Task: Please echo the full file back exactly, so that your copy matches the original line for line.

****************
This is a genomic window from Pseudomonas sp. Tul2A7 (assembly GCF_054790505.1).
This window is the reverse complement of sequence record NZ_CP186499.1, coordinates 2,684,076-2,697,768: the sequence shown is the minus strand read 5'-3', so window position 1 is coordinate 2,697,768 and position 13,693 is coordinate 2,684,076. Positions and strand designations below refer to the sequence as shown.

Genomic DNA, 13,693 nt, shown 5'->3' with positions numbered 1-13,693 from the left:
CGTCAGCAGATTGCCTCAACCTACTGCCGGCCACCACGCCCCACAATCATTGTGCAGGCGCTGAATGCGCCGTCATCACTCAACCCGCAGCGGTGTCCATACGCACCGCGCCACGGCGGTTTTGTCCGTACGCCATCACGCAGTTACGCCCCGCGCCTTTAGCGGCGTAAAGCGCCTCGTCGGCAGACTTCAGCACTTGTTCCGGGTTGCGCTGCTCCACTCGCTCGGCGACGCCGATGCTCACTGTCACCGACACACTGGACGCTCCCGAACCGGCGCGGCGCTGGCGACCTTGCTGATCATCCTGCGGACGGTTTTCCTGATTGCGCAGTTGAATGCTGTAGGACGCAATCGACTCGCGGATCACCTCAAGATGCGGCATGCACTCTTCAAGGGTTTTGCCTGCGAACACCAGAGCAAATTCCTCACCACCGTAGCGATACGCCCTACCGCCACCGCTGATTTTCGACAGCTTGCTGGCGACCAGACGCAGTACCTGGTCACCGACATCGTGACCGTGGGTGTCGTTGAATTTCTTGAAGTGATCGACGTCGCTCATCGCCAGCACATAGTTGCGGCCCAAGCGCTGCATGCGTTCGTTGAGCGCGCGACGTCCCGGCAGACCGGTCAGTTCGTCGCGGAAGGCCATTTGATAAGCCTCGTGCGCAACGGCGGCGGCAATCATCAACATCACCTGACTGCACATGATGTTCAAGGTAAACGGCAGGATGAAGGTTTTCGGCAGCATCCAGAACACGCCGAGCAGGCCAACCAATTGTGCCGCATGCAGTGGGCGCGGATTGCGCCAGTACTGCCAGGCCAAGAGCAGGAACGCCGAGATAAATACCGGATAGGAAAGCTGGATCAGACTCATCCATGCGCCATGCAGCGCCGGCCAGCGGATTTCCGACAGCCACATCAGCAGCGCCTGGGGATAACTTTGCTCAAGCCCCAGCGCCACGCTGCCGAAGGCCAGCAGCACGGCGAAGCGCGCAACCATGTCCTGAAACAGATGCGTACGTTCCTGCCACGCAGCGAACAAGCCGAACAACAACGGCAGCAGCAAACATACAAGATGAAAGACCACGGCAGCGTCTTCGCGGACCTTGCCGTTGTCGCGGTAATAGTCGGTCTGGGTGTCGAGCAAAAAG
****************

This is a genomic window from Pseudomonas sp. Tul2A7 (assembly GCF_054790505.1).
This window is the reverse complement of sequence record NZ_CP186499.1, coordinates 2,684,076-2,697,768: the sequence shown is the minus strand read 5'-3', so window position 1 is coordinate 2,697,768 and position 13,693 is coordinate 2,684,076. Positions and strand designations below refer to the sequence as shown.

Genomic DNA, 13,693 nt, shown 5'->3' with positions numbered 1-13,693 from the left:
CGTCAGCAGATTGCCTCAACCTACTGCCGGCCACCACGCCCCACAATCATTGTGCAGGCGCTGAATGCGCCGTCATCACTCAACCCGCAGCGGTGTCCATACGCACCGCGCCACGGCGGTTTTGTCCGTACGCCATCACGCAGTTACGCCCCGCGCCTTTAGCGGCGTAAAGCGCCTCGTCGGCAGACTTCAGCACTTGTTCCGGGTTGCGCTGCTCCACTCGCTCGGCGACGCCGATGCTCACTGTCACCGACACACTGGACGCTCCCGAACCGGCGCGGCGCTGGCGACCTTGCTGATCATCCTGCGGACGGTTTTCCTGATTGCGCAGTTGAATGCTGTAGGACGCAATCGACTCGCGGATCACCTCAAGATGCGGCATGCACTCTTCAAGGGTTTTGCCTGCGAACACCAGAGCAAATTCCTCACCACCGTAGCGATACGCCCTACCGCCACCGCTGATTTTCGACAGCTTGCTGGCGACCAGACGCAGTACCTGGTCACCGACATCGTGACCGTGGGTGTCGTTGAATTTCTTGAAGTGATCGACGTCGCTCATCGCCAGCACATAGTTGCGGCCCAAGCGCTGCATGCGTTCGTTGAGCGCGCGACGTCCCGGCAGACCGGTCAGTTCGTCGCGGAAGGCCATTTGATAAGCCTCGTGCGCAACGGCGGCGGCAATCATCAACATCACCTGACTGCACATGATGTTCAAGGTAAACGGCAGGATGAAGGTTTTCGGCAGCATCCAGAACACGCCGAGCAGGCCAACCAATTGTGCCGCATGCAGTGGGCGCGGATTGCGCCAGTACTGCCAGGCCAAGAGCAGGAACGCCGAGATAAATACCGGATAGGAAAGCTGGATCAGACTCATCCATGCGCCATGCAGCGCCGGCCAGCGGATTTCCGACAGCCACATCAGCAGCGCCTGGGGATAACTTTGCTCAAGCCCCAGCGCCACGCTGCCGAAGGCCAGCAGCACGGCGAAGCGCGCAACCATGTCCTGAAACAGATGCGTACGTTCCTGCCACGCAGCGAACAAGCCGAACAACAACGGCAGCAGCAAACATACAAGATGAAAGACCACGGCAGCGTCTTCGCGGACCTTGCCGTTGTCGCGGTAATAGTCGGTCTGGGTGTCGAGCAAAAAG